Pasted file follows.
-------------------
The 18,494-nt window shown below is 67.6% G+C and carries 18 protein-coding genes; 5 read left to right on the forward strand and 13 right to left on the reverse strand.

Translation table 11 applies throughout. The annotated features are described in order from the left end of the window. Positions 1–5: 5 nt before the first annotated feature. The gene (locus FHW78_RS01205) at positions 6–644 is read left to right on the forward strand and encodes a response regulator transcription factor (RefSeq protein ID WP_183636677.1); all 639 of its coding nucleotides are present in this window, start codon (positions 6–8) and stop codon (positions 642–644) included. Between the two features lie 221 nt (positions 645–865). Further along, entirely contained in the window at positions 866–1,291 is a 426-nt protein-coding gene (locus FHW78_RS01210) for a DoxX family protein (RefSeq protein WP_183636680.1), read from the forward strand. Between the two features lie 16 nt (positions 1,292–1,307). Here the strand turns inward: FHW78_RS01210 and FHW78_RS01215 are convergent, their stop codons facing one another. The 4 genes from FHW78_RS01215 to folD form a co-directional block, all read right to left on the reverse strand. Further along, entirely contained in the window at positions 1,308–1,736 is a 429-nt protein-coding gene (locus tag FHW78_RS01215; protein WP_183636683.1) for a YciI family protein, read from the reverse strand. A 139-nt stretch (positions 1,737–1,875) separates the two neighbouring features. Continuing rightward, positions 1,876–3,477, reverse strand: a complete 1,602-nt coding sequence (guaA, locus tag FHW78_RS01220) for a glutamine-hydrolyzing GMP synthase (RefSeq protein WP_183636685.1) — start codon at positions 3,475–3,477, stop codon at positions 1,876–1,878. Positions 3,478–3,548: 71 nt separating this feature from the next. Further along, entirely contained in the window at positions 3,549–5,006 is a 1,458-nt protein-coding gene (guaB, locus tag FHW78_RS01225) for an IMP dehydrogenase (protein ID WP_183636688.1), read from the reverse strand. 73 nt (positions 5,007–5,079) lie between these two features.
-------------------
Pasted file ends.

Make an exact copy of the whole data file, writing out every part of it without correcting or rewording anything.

The 18,494-nt window shown below is 67.6% G+C and carries 18 protein-coding genes; 5 read left to right on the forward strand and 13 right to left on the reverse strand.

Translation table 11 applies throughout. The annotated features are described in order from the left end of the window. Positions 1–5: 5 nt before the first annotated feature. The gene (locus FHW78_RS01205) at positions 6–644 is read left to right on the forward strand and encodes a response regulator transcription factor (RefSeq protein ID WP_183636677.1); all 639 of its coding nucleotides are present in this window, start codon (positions 6–8) and stop codon (positions 642–644) included. Between the two features lie 221 nt (positions 645–865). Further along, entirely contained in the window at positions 866–1,291 is a 426-nt protein-coding gene (locus FHW78_RS01210) for a DoxX family protein (RefSeq protein WP_183636680.1), read from the forward strand. Between the two features lie 16 nt (positions 1,292–1,307). Here the strand turns inward: FHW78_RS01210 and FHW78_RS01215 are convergent, their stop codons facing one another. The 4 genes from FHW78_RS01215 to folD form a co-directional block, all read right to left on the reverse strand. Further along, entirely contained in the window at positions 1,308–1,736 is a 429-nt protein-coding gene (locus tag FHW78_RS01215; protein WP_183636683.1) for a YciI family protein, read from the reverse strand. A 139-nt stretch (positions 1,737–1,875) separates the two neighbouring features. Continuing rightward, positions 1,876–3,477, reverse strand: a complete 1,602-nt coding sequence (guaA, locus tag FHW78_RS01220) for a glutamine-hydrolyzing GMP synthase (RefSeq protein WP_183636685.1) — start codon at positions 3,475–3,477, stop codon at positions 1,876–1,878. Positions 3,478–3,548: 71 nt separating this feature from the next. Further along, entirely contained in the window at positions 3,549–5,006 is a 1,458-nt protein-coding gene (guaB, locus tag FHW78_RS01225) for an IMP dehydrogenase (protein ID WP_183636688.1), read from the reverse strand. 73 nt (positions 5,007–5,079) lie between these two features.